I could not stop crying for at least an hour.  So many things ran through my head.  I heard that the commercial van smashed into the back of the passenger van, pushing it into the path of the on-coming semi.  I wondered what if it had not been a semi?  What if the driver had been able to maneuver the van in the other direction?  What if the commercial van had been going slower?  What if I had not been stopped by that train?  Would I have gone through before the accident or would it have been ME they hit?  What if that happened to us?  What would it feel like to have my husband dead next to me?  Was there something else I could have done?  I should have gotten in the van and let the girl hold my hand.  I should have asked the woman if there was someone I could call for her.  I should have…

Should I have insisted that we try CPR?  This question keeps coming back to haunt me.  But there physically no way.

The papers said the husband died from multiple organ failure and blunt trauma.  The mother and daughter were both in critical condition and the daughter was flown to a Chicago hospital.  I hope they are ok and I am very sad for their loss and the trauma they had gone through.  This event was traumatic enough for me.  I still hear the sounds and smell the smells.  I have a bit of anxiety when I drive.  I various scenes flash before me multiple times a day.  I cannot imagine how people in war torn countries cope with so much trauma and death everywhere.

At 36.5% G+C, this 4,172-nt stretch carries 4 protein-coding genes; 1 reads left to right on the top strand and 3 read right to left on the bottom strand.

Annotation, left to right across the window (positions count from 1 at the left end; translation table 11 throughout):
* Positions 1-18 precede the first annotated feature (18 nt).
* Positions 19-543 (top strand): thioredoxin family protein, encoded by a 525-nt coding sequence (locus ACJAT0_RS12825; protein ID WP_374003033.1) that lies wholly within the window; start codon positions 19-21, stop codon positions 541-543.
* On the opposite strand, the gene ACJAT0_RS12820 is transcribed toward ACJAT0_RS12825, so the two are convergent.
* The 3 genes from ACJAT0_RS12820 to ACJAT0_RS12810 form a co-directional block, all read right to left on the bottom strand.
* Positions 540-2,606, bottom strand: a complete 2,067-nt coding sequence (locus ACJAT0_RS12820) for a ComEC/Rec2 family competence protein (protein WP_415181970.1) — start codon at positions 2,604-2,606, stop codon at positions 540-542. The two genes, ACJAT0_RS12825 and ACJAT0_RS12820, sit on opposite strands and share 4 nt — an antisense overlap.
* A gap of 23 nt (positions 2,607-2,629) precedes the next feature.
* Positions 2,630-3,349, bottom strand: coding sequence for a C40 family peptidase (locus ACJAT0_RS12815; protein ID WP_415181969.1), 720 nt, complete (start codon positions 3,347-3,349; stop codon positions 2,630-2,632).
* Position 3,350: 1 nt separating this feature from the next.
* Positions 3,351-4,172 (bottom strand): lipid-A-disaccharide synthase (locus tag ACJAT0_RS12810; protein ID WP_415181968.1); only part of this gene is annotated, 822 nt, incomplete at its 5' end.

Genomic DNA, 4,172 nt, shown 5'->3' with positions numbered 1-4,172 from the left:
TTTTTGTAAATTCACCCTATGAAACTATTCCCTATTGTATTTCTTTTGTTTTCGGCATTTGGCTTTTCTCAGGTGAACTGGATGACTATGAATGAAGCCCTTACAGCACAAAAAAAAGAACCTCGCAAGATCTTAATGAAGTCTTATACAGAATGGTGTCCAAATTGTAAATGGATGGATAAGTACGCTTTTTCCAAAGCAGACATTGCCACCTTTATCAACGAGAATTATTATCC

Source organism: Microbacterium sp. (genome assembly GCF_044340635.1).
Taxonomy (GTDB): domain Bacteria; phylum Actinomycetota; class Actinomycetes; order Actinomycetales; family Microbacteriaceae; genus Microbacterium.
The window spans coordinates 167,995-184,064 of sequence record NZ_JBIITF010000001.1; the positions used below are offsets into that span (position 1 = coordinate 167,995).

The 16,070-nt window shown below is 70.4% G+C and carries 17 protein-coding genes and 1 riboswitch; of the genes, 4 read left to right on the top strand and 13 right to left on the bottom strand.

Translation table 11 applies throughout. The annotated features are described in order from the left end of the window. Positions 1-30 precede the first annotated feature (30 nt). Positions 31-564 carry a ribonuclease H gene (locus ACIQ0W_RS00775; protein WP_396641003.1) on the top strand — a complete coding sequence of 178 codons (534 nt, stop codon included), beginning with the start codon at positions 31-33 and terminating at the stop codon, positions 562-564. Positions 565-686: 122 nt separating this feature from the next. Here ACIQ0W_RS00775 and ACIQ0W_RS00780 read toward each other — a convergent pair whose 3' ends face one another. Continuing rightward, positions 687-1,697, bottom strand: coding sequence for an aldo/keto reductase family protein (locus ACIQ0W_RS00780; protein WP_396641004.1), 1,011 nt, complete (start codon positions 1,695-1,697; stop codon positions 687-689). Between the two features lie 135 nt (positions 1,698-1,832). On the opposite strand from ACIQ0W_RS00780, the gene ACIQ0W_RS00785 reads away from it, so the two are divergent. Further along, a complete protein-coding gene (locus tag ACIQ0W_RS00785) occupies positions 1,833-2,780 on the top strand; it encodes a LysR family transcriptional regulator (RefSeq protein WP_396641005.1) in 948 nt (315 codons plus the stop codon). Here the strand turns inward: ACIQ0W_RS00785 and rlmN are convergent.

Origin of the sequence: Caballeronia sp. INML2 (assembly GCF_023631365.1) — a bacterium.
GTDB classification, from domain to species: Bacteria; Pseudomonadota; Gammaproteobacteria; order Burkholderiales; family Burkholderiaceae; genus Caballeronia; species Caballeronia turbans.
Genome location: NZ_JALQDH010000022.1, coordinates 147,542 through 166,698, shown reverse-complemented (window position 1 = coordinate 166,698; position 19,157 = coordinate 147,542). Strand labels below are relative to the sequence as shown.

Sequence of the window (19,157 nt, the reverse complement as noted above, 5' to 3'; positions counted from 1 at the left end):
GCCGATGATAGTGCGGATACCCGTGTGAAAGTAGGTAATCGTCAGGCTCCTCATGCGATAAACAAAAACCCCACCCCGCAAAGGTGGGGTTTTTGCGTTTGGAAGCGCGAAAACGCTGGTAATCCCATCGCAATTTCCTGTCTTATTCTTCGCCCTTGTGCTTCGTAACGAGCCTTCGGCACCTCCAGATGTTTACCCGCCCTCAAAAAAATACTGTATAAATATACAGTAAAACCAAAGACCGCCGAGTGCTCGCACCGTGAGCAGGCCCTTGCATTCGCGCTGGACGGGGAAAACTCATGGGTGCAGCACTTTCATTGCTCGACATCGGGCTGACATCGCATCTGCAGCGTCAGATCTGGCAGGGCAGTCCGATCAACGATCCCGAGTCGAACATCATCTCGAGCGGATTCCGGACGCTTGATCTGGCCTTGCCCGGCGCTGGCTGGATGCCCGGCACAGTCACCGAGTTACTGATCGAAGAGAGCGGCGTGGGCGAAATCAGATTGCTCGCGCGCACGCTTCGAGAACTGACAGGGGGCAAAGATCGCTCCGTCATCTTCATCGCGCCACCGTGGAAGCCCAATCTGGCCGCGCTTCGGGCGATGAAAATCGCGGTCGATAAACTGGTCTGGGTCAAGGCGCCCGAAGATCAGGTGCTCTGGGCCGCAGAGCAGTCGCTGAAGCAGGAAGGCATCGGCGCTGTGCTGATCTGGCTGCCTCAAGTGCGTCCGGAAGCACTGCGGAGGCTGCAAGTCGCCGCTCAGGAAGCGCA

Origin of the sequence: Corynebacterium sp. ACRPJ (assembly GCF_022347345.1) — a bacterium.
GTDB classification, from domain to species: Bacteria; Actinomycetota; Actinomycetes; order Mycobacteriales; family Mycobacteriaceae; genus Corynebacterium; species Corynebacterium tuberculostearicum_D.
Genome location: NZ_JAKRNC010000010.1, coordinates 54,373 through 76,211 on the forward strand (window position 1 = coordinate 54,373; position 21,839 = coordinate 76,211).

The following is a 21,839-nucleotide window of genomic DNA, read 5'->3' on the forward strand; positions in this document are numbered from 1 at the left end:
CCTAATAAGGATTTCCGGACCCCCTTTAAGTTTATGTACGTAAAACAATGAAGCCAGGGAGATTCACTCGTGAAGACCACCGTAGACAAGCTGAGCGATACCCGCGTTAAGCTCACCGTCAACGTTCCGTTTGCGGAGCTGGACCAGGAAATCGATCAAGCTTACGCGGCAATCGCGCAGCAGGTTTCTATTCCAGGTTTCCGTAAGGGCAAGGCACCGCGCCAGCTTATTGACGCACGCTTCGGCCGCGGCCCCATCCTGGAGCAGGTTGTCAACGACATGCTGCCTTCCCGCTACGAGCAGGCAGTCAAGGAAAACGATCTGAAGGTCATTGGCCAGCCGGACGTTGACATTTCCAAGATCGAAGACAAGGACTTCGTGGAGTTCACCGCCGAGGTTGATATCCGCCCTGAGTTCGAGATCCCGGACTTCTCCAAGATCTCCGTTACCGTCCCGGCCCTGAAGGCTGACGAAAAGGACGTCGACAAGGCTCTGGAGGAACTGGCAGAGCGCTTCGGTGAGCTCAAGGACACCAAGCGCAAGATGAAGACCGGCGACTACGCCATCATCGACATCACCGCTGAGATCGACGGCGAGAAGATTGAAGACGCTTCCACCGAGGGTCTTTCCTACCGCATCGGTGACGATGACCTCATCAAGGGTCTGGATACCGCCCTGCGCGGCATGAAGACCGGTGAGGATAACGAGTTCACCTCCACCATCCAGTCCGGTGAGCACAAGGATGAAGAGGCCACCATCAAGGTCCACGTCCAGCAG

It makes me thankful.

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2 Comments

  1. Kacie said,

    That’s crazy and sad. Remember the post I did about the wedding in Canada I went to in the middle of nowhere? Another Canadian friend was driving up to the wedding and was right behind a semi wreck. The driver died in their arms as they waited for medical help. Sad stuff. To see the end of a life… so sobering.

    • justaweeblether said,

      That is very sad. I think it would be more traumatic to watch someone as they pass away.